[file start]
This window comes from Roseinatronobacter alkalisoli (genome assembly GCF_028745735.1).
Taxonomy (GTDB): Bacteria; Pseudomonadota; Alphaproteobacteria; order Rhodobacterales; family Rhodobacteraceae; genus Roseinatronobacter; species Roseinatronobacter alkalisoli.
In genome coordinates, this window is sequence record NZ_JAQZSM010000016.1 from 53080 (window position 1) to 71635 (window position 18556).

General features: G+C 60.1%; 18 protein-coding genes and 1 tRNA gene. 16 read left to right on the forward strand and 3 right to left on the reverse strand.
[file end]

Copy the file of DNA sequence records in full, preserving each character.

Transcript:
This window comes from Roseinatronobacter alkalisoli (genome assembly GCF_028745735.1).
Taxonomy (GTDB): Bacteria; Pseudomonadota; Alphaproteobacteria; order Rhodobacterales; family Rhodobacteraceae; genus Roseinatronobacter; species Roseinatronobacter alkalisoli.
In genome coordinates, this window is sequence record NZ_JAQZSM010000016.1 from 53080 (window position 1) to 71635 (window position 18556).

General features: G+C 60.1%; 18 protein-coding genes and 1 tRNA gene. 16 read left to right on the forward strand and 3 right to left on the reverse strand.